An ambitious plan that would see Scotland’s dairy sector increase in size by 50% by 2025 was unveiled yesterday by James Withers, who claimed it was not only entirely possible but that Scotland was an ideal location for a dynamic dairy industry.
Mr Withers, who is chief executive of Scotland Food and Drink, had been charged by the Scottish Government to look at the future of an industry which has had more than its fair share of price squabbles in recent times.
Speaking at the Yester Mains dairy farm at Gifford which is owned by Simon and Jackie McCreery, Mr Withers said his prediction of a Scottish industry producing 1.6 billion litres by the mid-2020s as compared with the current annual production of 1.1 billion litres from Scottish dairy farms was entirely possible.
But he warned it was not a quick fix and for it to happen producers, processors and government would all have to buy into the plan.
The first priority was not the production of more milk but the opening of new markets for value added dairy products.
On the world stage, he saw opportunities in a number of areas including Europe, China and North America.
Pointing out that more than nine-tenths of current UK milk production is consumed within these shores, he said the development of an export policy was crucial.
It would need sales people on the ground and it would cost money to develop, he admitted, but the initial cost of doing it would soon be repaid.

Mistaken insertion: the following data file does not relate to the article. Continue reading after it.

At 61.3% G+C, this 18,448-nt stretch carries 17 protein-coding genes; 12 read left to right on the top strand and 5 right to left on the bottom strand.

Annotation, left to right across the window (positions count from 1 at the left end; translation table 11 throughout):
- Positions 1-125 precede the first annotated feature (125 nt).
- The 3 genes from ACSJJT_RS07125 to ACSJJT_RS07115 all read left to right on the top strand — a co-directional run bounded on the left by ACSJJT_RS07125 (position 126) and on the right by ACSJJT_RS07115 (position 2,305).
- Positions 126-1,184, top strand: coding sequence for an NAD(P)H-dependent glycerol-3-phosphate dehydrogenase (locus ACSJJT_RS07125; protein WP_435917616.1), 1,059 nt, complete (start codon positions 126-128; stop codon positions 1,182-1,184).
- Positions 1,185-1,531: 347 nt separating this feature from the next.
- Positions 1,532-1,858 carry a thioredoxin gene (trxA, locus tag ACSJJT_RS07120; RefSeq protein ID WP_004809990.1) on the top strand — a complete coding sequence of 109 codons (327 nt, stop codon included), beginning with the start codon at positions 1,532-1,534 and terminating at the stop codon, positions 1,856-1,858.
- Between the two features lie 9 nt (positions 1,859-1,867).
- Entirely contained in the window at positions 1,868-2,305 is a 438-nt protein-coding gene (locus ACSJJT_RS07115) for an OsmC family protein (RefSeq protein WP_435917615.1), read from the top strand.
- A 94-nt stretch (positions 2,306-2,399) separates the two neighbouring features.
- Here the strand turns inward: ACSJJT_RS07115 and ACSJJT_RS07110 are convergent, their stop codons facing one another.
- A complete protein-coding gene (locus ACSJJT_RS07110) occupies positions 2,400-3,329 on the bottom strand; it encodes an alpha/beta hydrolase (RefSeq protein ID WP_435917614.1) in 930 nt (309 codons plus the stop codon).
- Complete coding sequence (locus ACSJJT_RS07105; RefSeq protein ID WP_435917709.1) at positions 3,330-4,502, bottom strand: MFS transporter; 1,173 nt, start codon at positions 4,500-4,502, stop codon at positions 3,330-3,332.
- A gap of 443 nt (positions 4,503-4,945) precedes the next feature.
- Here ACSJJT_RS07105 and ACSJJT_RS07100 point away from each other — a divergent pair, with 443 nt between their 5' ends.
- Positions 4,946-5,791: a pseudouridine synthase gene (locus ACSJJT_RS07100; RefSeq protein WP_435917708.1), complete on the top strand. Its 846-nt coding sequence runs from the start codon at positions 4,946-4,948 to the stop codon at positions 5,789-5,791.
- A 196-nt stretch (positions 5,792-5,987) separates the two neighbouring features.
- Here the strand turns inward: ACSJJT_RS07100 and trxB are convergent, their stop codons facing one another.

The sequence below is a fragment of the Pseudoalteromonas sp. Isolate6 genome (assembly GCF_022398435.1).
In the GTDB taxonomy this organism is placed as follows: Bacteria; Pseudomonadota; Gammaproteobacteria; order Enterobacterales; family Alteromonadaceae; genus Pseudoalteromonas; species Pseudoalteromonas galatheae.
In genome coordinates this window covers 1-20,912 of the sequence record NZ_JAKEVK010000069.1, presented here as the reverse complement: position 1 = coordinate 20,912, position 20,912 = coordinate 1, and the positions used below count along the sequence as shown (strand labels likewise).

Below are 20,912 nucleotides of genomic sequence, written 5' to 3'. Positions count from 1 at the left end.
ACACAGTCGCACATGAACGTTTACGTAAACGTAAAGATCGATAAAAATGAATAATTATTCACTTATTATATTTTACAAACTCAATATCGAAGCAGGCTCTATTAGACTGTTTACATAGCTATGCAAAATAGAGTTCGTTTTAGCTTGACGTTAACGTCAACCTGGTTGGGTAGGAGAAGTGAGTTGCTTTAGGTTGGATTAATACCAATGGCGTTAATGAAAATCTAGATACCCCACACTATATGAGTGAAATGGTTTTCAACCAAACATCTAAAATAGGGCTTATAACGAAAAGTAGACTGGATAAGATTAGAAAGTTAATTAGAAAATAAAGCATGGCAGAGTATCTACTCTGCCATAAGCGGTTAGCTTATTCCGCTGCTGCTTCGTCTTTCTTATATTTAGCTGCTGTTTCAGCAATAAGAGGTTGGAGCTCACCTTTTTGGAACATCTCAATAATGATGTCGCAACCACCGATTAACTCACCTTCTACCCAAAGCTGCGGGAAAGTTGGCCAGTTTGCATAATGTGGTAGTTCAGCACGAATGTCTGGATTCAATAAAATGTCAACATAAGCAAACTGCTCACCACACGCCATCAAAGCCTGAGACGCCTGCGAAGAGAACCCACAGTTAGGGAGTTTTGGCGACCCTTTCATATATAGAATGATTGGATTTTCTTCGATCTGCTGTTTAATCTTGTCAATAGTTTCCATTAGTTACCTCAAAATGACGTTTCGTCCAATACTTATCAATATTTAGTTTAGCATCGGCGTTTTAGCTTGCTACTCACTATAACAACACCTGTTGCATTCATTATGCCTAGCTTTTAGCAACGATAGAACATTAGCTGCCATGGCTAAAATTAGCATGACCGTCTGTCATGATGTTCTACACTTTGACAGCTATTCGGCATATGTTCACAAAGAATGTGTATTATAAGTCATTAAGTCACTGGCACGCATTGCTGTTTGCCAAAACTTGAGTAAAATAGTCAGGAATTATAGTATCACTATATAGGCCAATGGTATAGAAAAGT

He wanted to see an umbrella Scottish brand on all export milk products, believing this branding would be beneficial.
“It would also allow producers in the more peripheral areas of Scotland to benefit, he claimed.
At home, producers would have to sharpen up their production, he said, pointing out that the top 25% of dairy farmers have costs of production around 24 pence per litre while those at the other end of the efficiency scale were only breaking even at 34 pence per litre.
He has proposed the setting up of a dairy bureau to which farmers could go to receive independent advice on cow husbandry and feed regimes.
Those applying for outside financial help should only be considered if they were using the bureau, he said.
In his analysis of the present situation in the industry, Mr Withers was critical of the quality of leadership since the demise of the statutory marketing boards and said the industry needed the quality of business person found in the whisky industry to provide the right type of leadership.
Listening to this analysis of the situation and the future prospects for the dairy sector was the man who commissioned the review, Rural Affairs Secretary Richard Lochhead.
He said it proved there was huge potential for Scotland’s dairy industry to become a global leader and what was needed now was a look to explore any avenue and opportunity that was open.
He was reluctant to list any immediate Scottish Government actions arising from the review, saying: “It is now important that we look at this report and formulate a plan to help support further growth of Scotland’s dairy sector, and I plan to do this in the next few weeks.”
The review was received positively by NFU Scotland with milk committee chairman Gary Mitchell commenting the timing was good as milk quotas across Europe were timed to end in 2015.
“Other dairying nations are already gearing up to tap into rising global demand for milk and dairy products and Scotland’s dairy farmers want to be part of that.
“We have a climate that suits milk production; there are core strengths amongst our farmers and processing base, we retain a strong home demand for fresh milk and dairy products and there is a terrific opportunity to build on added value markets both at home and abroad.”
One of Scotland leading milk retailers, Robert Graham, the managing director of Graham’s the Family Dairy, also praised the ambition of the review.
He said: “In the UK, we’re convinced import substitution has a huge role to play.”